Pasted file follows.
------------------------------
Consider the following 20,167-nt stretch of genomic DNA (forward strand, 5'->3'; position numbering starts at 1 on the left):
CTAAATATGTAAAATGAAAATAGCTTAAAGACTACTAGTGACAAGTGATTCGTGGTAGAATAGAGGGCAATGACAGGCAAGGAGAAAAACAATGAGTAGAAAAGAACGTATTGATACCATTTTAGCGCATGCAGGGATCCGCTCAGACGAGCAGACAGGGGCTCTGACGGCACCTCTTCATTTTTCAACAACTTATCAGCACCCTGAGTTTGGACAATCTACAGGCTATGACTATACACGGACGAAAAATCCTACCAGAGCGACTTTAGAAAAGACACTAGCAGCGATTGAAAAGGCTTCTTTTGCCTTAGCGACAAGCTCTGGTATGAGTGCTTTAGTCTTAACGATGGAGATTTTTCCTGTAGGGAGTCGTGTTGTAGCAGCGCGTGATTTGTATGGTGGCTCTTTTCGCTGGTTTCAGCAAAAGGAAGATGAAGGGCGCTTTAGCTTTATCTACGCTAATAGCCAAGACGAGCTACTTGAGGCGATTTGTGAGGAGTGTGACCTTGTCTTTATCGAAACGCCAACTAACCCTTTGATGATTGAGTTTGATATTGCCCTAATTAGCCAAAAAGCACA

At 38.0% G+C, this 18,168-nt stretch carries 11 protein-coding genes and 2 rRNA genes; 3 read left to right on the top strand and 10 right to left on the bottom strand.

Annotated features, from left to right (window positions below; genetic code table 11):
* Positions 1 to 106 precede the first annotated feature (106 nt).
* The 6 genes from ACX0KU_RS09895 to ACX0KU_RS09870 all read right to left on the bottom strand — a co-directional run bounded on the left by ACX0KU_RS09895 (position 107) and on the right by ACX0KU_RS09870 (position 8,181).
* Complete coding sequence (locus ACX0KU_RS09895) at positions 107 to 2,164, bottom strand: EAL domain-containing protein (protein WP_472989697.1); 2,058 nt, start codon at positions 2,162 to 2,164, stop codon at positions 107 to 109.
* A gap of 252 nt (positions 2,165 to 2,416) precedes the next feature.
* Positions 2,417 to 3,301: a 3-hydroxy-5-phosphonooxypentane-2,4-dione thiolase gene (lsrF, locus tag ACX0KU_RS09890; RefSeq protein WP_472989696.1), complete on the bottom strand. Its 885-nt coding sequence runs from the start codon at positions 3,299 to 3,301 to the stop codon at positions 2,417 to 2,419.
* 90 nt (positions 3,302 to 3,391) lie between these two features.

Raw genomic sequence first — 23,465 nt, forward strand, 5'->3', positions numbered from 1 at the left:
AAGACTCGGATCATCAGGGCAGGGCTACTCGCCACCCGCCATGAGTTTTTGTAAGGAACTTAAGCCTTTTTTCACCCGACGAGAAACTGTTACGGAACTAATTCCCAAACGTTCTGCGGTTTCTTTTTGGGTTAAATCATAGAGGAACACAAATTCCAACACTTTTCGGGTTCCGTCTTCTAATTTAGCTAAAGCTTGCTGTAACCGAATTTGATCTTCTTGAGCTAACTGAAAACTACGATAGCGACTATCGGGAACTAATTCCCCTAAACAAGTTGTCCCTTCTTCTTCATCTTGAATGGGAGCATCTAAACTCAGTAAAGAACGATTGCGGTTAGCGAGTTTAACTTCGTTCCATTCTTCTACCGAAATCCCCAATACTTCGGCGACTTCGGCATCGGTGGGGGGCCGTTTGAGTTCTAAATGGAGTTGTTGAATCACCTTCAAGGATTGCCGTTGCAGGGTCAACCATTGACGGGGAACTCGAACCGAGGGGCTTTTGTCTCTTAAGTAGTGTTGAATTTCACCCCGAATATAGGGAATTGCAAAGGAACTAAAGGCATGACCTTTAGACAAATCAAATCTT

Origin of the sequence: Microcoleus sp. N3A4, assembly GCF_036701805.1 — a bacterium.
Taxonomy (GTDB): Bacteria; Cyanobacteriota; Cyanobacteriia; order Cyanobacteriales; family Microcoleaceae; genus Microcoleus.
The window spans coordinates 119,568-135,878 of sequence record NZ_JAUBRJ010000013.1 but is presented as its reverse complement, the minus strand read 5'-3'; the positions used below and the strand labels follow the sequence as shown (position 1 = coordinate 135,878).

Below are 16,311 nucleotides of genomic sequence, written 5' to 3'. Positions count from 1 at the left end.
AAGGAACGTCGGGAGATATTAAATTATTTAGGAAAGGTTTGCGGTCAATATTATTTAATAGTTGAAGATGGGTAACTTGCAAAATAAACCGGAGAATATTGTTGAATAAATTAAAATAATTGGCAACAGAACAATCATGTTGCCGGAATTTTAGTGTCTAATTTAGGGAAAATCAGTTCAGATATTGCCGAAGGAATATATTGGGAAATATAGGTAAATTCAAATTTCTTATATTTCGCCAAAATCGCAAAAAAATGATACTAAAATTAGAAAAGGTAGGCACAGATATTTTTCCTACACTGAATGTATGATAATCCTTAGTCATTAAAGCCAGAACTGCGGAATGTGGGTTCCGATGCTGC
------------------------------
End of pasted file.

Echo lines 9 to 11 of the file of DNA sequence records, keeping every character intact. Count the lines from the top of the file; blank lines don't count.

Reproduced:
* Positions 2,417 to 3,301: a 3-hydroxy-5-phosphonooxypentane-2,4-dione thiolase gene (lsrF, locus tag ACX0KU_RS09890; RefSeq protein WP_472989696.1), complete on the bottom strand. Its 885-nt coding sequence runs from the start codon at positions 3,299 to 3,301 to the stop codon at positions 2,417 to 2,419.
* 90 nt (positions 3,302 to 3,391) lie between these two features.

Raw genomic sequence first — 23,465 nt, forward strand, 5'->3', positions numbered from 1 at the left: